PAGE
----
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Showing posts from August, 2009

Inside the Inner Sanctum

This past Sunday, I attended my first Jockey Club Round Table, the annual event hosted by the racing world's aristocracy in Saratoga. By now, most of those interested in racing will have seen the press reports on the Round Table (here, for example), all of which focused on the call by Louis Romanet of France for the US to join the rest of the so-called civilized world and ban Lasix, at least in the more important stakes races.
But the bulk of the Round Table actually concentrated on less contentious issues: the necessary changes that need to be made to ensure a level, drug-free (except, of course, for Lasix) playing field, safer race tracks, and the assurance of retirement homes for horses once their racing careers are done. All these initiatives are necessary, minimum requirements to restore a little bit of public confidence in racing, and it's a good thing that the Jockey Club can use the influence of the 100 grandees who are its members to pull together industry initiatives,…

THE TRANSACTION COST PROBLEM OF NEWSPAPER MICROPAYMENTS

The desire to monetize online news is leading some to enthusiastically promote micropayment systems. A number of the leading newspaper sites are leaning toward a cooperative payment system that will allow readers to use a single account to access material at the leading papers. Such a system will not be technically difficult to implement, but getting the price right will be a significant challenge because of transaction costs and significant differences in the economic value of articles.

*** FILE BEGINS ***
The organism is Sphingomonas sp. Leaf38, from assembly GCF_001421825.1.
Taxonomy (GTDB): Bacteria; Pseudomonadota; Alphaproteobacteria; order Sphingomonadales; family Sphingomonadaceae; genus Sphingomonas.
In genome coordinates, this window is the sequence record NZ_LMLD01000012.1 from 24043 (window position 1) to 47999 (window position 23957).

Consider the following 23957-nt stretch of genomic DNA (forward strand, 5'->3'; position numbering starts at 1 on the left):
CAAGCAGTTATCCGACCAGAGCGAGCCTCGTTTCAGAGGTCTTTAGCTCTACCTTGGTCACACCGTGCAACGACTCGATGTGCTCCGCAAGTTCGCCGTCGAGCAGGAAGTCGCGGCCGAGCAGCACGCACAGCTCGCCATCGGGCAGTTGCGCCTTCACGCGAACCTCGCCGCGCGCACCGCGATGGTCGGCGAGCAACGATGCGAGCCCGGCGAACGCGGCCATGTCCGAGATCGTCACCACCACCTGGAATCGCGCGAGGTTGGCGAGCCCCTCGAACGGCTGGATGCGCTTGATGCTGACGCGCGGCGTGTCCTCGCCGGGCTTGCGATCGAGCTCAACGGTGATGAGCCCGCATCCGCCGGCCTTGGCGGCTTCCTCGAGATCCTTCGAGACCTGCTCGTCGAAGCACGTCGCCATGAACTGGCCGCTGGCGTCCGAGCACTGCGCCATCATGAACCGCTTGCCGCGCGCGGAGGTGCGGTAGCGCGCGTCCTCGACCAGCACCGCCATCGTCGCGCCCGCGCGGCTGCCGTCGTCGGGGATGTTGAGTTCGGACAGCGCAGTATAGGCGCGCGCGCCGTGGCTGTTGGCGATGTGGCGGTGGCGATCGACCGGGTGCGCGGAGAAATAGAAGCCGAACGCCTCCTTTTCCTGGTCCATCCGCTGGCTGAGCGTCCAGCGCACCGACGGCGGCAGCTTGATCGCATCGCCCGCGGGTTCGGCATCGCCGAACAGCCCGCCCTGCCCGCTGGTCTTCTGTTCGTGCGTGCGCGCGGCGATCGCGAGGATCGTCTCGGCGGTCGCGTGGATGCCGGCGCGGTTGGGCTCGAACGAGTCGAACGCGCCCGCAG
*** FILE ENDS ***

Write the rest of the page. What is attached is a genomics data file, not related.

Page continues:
To create the best industry wide effects, a micropayment payment system would need to include as many papers as possible (see "The Challenges of Online News Micropayments and Subscriptions" http://themediabusiness.blogspot.com/2009/05/challenges-of-online-news-micropayments.html). The fact that a consortium is currently being sought only among the major players illustrates, however, that such a system would be cost inefficient because content from smaller papers would attract fewer transactio…

GOOGLE SETTLEMENT STEALS RIGHTS AND REWARDS APPROPRIATION

I received another letter from the Google Book Search Settlement Administrator this week informing me that my rights will be affected by the proposed settlement of the class action suit against Google for copyright infringement by scanning books and other publications. I have been a de facto part of the class action lawsuit because I am the author of numerous books, chapters, and other publications affected by Google’s decisions to scan and sell copies of materials still protected by copyright.

The settlement has been supported by the Association of American Publishers—which represents major publishers—because it protects their interests, but it is opposed by the National Writers Union and the American Society of Journalists and Authors because it seriously degrades the rights and interests of those who actually write the content. The split between publishers and authors is not surprising because anyone who has observed the uneasy relationships between musicians, authors, scriptwriters…